Parenting, Teachers, School and exams

20 August, 2016

Back to school: Six tips to get children off to a good start in primary school

September marks a transition for every child beginning a new school year. A child psychotherapist shares advice for parents on supporting children with this change.

For many parents and children, the time when the summer break begins coming to an end is when the worry begins to start about any pending changes in September.

Whether you are the parent of a five-year-old who is due to begin their schooling journey, or you are the parent of a 12-year-old who is preparing for a move to big school, it is important to remember that you are not on your own. These are significant transitions that your child is about to make, and, like any thoughtful parent, it is understandable that you want to get it right for them.

Preparing children for primary school

Preparing children for primary school

In the case of the child starting primary school, it is often the parents who are more worried than the child at this stage.

The reason for this anxiety is not just about your concerns of how your child will be on the first day, but it is more likely to be because you are about to hand over the control of your child’s learning to someone else. Up until this time, you have had ultimate influence over what your child experiences, and, despite their involvement with childminders, creches or montessori schools, this experience is vastly different.

You may worry because they are entering into an environment where they will share a yard with bustling 12-year-olds with smartphones and Instagram accounts, and you still see your child is only a tot compared to them and worry how they will cope and what they will learn.

But, most significantly, they have to do it without you. This is the biggest challenge.

Not being able to see how they get on or not being able to remove them from the environment if they are struggling is a challenge. You have to place your most precious possession in the hands of someone else for 30 hours per week and for the next 14 years of their lives, and this can be scary.

In fact, there’s no need to be scared.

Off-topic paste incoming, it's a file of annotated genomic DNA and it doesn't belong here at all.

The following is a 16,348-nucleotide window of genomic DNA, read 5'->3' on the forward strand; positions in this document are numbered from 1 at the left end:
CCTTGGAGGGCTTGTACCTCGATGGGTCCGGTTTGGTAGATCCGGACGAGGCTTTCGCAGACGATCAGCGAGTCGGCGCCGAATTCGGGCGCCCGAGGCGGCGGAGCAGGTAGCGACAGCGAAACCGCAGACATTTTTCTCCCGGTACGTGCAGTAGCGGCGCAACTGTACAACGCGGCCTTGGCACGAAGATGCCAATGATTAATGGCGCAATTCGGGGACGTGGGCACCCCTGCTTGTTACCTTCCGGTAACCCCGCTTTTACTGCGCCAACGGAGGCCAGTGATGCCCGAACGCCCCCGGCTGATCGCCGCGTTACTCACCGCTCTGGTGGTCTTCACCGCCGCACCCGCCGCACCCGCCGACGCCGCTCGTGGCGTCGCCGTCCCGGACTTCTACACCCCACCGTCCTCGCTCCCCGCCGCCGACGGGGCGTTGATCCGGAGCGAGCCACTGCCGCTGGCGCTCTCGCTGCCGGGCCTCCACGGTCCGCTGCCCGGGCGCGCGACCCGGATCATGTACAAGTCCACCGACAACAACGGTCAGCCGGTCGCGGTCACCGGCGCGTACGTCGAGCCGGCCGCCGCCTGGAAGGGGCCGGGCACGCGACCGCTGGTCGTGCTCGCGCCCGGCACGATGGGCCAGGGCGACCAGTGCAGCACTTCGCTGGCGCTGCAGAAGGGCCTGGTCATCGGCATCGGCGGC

This is a very normal developmental transition that your child needs to make and, in most cases, they benefit hugely from it. What a child gains most from starting school is the autonomy and enjoyment that they can do something on their own, and this is to be encouraged. It is better that your child learns to manage stress and cope with it rather than being persistently spared of any discomfort.

Despite your anxiety on the first day, you must let them do this on their own. Get them settled, say your goodbyes, wish them well, and leave.

Many parents will feel the urge to hang around, especially if the child is anxious or upset. My advice still remains the same; you need to leave. In most cases, children settle quickly enough and, in fairness, most teachers are really used to these episodes and will contain your child soon after you go.

Many parents have challenged this advice to me over the years and asked, "what is wrong with staying? They will feel better if I am there”. However, in reality, they won’t. By staying around you are communicating to your child that there IS something to be scared of. The message you communicate by staying is "I don’t trust these guys either’, which will only make your child feel more anxious and uncertain. 

Remember, often short-term anxiety reducers create longer-term problems.

Leave the child to manage on their first day; let them know you trust they can manage and they will be safe. If you feel upset, bite your tongue and go. By all means, get upset out of earshot of your child, whether that’s at the school wall or in your car, but, in front of your child, be strong, confident and contained.

Six tips for children starting school

Six tips for children starting school

In terms of getting children off to a good start in school, there are some ‘quick wins’ that can help.

  1. Make sure they can do tasks autonomously, like unbutton their coat, use the bathroom independently, and open their bag and lunchbox. Practice this over the summer.
  2. Go and visit or pass the school over the summer, and sell it like an exciting and cool place to go.
  3. Be available to talk about the start of school if your child wants to discuss it. Acknowledge their worries but reassure them that they will be ok.
  4. Teach your child to be able to recognise their own name written down. Often their names will be on desks etc and so being able to spot it will help them feel more able.
  5. Manage your own anxiety.
  6. Wear in their new school shoes; you don’t want your child hobbling around with cut heels because they have only worn trainers up to this point. Start them wearing the shoes a few weeks before school starts.

Dr Colman Noctor, Child and Adolescent Psychotherapist with St Patrick’s Mental Health Services

Continue to…

Back to school: get children off to a good start in secondary school